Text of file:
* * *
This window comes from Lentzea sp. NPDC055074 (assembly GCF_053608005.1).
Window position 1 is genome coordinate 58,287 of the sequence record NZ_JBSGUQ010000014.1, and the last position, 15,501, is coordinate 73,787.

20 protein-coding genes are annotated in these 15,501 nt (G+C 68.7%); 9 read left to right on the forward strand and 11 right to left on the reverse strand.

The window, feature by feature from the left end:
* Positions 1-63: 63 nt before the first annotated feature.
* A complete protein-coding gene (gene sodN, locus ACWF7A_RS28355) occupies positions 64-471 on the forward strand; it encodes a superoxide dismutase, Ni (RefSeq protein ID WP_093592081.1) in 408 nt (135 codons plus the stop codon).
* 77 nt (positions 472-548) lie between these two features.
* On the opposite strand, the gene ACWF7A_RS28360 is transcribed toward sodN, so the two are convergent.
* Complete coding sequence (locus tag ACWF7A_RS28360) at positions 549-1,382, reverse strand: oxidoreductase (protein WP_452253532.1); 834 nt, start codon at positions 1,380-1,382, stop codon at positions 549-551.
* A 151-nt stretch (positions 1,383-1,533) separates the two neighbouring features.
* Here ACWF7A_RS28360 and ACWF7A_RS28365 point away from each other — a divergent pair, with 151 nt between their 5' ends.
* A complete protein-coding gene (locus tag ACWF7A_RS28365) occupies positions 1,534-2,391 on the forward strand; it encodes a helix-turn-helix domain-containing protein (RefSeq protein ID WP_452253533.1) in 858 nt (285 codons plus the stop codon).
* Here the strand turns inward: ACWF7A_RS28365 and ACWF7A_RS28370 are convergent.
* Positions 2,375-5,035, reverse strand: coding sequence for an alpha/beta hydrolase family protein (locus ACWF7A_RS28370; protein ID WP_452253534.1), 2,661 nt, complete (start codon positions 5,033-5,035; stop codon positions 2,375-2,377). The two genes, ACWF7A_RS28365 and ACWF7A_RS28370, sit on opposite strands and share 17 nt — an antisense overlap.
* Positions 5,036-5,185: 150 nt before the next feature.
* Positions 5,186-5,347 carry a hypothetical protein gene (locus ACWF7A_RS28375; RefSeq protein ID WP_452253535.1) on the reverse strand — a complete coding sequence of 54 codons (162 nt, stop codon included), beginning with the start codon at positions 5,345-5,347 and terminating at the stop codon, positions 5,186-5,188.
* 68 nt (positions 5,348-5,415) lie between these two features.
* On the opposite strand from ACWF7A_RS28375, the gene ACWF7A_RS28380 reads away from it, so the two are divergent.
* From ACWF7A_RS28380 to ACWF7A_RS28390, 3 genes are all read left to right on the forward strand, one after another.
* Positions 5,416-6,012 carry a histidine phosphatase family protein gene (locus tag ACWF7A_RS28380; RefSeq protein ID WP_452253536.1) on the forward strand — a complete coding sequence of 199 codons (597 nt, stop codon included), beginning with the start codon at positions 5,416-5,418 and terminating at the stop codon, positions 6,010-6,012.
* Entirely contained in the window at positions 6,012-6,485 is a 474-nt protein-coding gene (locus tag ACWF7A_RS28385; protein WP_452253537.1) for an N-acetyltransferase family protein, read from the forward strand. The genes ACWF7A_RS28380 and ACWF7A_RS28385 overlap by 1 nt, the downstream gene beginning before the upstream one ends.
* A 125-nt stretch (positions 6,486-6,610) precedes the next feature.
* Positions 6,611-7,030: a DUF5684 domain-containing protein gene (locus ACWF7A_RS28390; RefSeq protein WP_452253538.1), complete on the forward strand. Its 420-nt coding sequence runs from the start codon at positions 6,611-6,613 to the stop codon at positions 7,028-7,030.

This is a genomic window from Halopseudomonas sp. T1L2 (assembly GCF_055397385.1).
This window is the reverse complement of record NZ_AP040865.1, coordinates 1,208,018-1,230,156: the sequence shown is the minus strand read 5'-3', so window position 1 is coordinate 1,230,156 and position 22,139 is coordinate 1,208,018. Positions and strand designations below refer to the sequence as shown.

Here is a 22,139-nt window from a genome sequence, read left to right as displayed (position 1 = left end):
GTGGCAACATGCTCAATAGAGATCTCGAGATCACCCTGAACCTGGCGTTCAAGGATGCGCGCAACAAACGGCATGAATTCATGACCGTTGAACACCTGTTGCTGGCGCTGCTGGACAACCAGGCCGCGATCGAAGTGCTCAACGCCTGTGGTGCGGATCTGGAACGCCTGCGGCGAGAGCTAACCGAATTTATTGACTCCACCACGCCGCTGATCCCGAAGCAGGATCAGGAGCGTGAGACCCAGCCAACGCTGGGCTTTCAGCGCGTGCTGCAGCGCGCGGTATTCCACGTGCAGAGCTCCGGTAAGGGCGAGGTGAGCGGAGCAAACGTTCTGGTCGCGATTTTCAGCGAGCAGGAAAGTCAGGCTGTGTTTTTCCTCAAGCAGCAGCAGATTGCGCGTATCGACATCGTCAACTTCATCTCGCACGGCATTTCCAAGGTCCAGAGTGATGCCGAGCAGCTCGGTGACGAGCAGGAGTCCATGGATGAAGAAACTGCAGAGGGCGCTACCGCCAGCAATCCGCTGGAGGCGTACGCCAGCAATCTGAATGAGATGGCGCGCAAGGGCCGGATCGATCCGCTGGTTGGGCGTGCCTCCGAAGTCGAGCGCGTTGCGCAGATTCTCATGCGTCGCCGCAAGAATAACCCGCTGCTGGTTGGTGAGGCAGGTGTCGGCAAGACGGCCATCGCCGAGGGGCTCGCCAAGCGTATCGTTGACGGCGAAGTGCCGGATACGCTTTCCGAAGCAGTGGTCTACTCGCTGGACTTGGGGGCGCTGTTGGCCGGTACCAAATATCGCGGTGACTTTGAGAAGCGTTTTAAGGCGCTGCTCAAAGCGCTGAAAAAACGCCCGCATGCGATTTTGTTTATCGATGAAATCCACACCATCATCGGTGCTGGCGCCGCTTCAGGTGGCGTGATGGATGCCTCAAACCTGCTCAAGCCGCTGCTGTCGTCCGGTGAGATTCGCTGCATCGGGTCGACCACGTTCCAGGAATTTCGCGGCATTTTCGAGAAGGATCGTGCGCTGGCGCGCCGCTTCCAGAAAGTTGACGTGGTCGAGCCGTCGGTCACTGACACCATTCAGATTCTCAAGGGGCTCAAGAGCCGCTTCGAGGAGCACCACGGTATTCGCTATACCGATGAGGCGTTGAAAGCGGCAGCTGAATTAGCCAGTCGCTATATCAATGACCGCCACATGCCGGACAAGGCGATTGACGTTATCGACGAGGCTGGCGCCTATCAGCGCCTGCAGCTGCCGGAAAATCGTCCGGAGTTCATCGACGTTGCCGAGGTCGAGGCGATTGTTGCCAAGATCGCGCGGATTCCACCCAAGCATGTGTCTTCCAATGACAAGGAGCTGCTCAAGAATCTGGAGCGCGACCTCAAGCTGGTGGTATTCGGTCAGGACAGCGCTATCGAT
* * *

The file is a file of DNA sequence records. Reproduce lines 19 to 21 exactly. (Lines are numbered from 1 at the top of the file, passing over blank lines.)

* From ACWF7A_RS28380 to ACWF7A_RS28390, 3 genes are all read left to right on the forward strand, one after another.
* Positions 5,416-6,012 carry a histidine phosphatase family protein gene (locus tag ACWF7A_RS28380; RefSeq protein ID WP_452253536.1) on the forward strand — a complete coding sequence of 199 codons (597 nt, stop codon included), beginning with the start codon at positions 5,416-5,418 and terminating at the stop codon, positions 6,010-6,012.
* Entirely contained in the window at positions 6,012-6,485 is a 474-nt protein-coding gene (locus tag ACWF7A_RS28385; protein WP_452253537.1) for an N-acetyltransferase family protein, read from the forward strand. The genes ACWF7A_RS28380 and ACWF7A_RS28385 overlap by 1 nt, the downstream gene beginning before the upstream one ends.